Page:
Lou Reed’s Red Shirley Highlights NY Jewish Film Festival

The NY Jewish Film Festival, an annual preeminent showcase for world cinema exploring the Diaspora Jewish experience, is celebrating its 20th anniversary this year. Screenings will take place at the Film Society of Lincoln Center’s Walter Reade Theater, The Jewish Museum, and The Jewish Community Center in Manhattan, January 12th through 27th.

This year’s Festival will present thirty-six features and shorts from fourteen countries, thirty-one of them either national, international or New York premieres. Several of the screenings will be also be followed by filmmakers and special guests in onstage discussions and performances.

An outstanding highlight of the Festival is the NY premiere of the fascinating and charming Lou Reed documentary short, Red Shirley. The biopic is a conversation with Reed’s amazingly vibrant, eloquent and humorous 100 year old cousin, during which the famed Velvet Underground performer momentarily steps out of the spotlight himself to defer to an unsung woman whose own rich buried history as a union activist and movement builder during the dismal days of garment sweatshops in 1930s New York, is allowed to shine forth.

Gently guided by Reed’s intimate and sensitively conveyed approach to eliciting that political moment in the film through a keen grasp of the notion of oral history, Shirley recounts an often solemn, at times frightening but never vanquished life story. Including arriving quite alone in Canada from Poland as a young girl, and later smuggled across the border into this country nearly a century ago, with only her beloved mandolin and a few of her own crafted handmade embroidered pillows she still cherishes and displays for the camera.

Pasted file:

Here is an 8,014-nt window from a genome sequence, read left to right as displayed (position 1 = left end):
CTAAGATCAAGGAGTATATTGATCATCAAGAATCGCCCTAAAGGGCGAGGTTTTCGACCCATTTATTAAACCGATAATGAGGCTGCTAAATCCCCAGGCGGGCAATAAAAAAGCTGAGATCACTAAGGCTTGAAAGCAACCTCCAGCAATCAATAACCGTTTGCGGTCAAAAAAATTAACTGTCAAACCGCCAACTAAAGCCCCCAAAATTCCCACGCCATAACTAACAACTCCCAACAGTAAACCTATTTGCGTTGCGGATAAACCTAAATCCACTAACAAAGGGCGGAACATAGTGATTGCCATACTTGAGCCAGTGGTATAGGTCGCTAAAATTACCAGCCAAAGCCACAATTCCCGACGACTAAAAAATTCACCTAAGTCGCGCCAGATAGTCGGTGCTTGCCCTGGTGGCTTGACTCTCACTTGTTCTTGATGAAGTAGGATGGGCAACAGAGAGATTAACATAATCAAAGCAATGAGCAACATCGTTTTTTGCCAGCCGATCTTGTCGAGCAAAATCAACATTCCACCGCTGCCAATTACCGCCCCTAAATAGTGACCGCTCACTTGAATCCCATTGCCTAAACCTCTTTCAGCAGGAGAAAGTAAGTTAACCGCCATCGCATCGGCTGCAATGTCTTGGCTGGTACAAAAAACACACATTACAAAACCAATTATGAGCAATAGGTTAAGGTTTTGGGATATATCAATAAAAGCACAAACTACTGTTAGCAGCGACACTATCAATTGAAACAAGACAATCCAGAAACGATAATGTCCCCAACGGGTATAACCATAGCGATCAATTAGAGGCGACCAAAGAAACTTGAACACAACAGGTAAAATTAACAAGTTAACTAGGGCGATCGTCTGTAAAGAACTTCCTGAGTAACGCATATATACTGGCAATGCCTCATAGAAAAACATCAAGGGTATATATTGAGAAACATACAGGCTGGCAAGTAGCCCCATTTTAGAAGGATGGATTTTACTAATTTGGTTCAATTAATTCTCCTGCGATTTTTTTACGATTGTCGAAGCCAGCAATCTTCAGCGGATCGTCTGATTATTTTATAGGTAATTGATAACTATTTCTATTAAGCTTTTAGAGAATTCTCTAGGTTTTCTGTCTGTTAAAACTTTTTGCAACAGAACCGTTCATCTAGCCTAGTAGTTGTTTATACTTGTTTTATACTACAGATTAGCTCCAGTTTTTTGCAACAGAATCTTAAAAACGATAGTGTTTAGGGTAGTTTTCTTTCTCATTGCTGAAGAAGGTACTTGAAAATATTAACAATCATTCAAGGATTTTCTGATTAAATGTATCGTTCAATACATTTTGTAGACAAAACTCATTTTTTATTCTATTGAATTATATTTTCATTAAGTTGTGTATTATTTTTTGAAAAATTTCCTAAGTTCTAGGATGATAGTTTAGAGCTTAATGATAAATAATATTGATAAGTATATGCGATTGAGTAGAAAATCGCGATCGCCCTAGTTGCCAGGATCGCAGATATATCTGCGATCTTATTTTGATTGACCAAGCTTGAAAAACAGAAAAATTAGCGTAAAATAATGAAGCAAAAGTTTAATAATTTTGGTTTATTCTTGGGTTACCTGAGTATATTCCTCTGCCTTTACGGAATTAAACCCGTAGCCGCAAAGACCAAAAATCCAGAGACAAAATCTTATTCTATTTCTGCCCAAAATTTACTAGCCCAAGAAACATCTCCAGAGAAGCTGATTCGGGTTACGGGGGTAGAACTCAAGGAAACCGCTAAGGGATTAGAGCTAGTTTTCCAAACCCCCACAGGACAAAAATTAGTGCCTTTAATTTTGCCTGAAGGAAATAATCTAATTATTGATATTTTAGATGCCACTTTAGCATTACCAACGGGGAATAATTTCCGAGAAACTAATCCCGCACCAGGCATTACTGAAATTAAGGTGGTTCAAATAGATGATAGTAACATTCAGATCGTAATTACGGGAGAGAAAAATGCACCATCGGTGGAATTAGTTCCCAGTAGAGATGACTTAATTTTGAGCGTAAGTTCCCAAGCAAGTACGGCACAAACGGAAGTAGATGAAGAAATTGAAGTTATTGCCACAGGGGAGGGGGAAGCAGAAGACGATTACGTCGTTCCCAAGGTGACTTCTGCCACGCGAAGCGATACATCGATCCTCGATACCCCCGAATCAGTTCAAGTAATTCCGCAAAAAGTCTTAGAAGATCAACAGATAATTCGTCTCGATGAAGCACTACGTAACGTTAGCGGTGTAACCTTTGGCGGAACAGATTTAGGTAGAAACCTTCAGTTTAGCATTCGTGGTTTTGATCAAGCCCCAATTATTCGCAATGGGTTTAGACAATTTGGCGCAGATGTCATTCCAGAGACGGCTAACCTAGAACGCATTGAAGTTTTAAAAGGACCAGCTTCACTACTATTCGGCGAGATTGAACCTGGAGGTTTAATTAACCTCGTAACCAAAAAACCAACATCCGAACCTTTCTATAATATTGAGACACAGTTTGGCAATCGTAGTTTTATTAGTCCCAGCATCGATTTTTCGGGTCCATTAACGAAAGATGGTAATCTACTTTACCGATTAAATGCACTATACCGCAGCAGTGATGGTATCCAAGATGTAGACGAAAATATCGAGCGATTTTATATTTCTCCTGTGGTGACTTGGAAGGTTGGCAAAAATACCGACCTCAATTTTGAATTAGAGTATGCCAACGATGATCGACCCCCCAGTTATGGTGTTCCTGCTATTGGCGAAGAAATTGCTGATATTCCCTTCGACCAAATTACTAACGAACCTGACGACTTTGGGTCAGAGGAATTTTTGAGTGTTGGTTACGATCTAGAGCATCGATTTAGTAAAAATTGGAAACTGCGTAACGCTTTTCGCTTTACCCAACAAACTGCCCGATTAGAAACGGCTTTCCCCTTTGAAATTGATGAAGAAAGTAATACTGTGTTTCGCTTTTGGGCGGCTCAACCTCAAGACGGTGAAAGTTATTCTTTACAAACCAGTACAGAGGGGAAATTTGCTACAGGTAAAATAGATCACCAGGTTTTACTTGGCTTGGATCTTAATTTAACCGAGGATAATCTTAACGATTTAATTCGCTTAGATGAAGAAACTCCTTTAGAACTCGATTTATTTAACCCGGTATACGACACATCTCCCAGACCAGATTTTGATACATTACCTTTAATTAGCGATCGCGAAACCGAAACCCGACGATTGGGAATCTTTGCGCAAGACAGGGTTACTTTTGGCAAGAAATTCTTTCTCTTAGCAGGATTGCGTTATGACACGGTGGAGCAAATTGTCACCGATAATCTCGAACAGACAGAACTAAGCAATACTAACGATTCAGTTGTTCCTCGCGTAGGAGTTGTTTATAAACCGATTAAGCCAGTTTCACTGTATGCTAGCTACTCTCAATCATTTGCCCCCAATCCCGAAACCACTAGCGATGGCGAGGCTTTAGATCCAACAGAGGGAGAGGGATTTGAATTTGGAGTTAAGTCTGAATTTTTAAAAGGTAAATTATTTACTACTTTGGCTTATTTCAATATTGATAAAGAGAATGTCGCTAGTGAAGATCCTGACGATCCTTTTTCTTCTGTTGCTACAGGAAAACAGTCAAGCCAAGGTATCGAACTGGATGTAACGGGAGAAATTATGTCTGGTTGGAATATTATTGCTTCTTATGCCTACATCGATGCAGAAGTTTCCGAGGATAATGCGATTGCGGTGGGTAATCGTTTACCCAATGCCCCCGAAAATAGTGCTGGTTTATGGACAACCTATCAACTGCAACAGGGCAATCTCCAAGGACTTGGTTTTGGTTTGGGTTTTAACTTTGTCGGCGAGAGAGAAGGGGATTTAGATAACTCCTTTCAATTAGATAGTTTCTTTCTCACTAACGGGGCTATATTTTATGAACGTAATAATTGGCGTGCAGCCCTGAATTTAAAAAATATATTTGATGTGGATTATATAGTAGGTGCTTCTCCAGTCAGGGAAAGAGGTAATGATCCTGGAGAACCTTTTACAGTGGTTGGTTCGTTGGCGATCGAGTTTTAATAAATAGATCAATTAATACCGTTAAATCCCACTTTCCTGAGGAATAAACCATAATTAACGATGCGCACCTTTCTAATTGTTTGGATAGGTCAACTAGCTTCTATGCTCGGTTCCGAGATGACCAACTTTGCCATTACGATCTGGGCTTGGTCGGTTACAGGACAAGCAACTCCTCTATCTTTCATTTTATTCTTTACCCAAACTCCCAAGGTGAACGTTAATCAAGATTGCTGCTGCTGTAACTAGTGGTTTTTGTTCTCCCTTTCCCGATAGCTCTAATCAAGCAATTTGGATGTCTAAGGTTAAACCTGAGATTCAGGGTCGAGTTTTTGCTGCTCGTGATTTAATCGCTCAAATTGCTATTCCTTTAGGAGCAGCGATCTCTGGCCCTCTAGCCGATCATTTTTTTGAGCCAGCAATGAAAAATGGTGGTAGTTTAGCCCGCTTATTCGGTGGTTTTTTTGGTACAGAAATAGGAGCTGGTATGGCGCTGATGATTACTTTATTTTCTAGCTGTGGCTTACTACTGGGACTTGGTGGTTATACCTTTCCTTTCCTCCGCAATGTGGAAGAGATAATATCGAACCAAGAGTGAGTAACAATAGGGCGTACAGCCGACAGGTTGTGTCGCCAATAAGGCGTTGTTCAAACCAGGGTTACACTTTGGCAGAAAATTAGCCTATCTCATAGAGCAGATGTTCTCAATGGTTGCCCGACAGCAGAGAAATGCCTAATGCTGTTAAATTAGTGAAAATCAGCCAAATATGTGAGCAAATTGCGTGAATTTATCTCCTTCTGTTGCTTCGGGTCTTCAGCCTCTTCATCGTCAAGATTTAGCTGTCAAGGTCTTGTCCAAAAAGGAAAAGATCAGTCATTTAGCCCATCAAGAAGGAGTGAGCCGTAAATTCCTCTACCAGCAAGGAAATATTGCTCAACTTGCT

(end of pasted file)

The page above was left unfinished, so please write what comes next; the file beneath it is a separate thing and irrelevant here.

Beaming with pride from her living room in her Manhattan apartment located in the International Ladies Garment Workers Union housing project, and attired appropriately enough in a bright red dress, Shirley relates finding work in the grueling garment center sweatshops of Manhattan, And eventually mobilizing the women seamstresses into the union movement, an activity which got her condemned by the bosses and reviled in the press as Red Shirley, but a name which she embraces with pride to this day. Along with nostalgia for the dress she made on the sweatshop factory floor, that she’s certain came to later be worn by Liza Minelli.

Red Shirley will be screened at the Festival on January 15th, and Lou Reed and cinematographer Ralph Gibson will be present for a follow-up discussion.

Other highlights of the NY Jewish Film Festival include Mahler on the Couch, a whimsical musical biopic touching on the encounter based somewhat on real events, between the renowned late 19th century German Jewish composer and leading conductors of his generation, and his emergency contentious session with an exasperated shrink known as Sigmund Freud. Also, Jonathan Gruber’s Jewish Soldiers in Blue and Gray, the first film to address the struggles that American Jews faced on the battlefield and at the home front on both sides in the Civil War, and featuring the voice of Sam Waterston as Abraham Lincoln. And, Joseph Dorman’s Sholem Aleichem: Laughing in the Darkness, a moving portrait of the great Yiddish writer, whose stories inspired Fiddler on the Roof.

More information about the Festival and a complete schedule, are online at filmlinc.com, thejewishmuseum.org and jccmanhattan.org/film.

Prairie Miller is a New York multimedia journalist online, in print and radio, who reviews movies and conducts in-depth interviews. She can also be heard on WBAI/Pacifica National Radio Network’s Arts Express.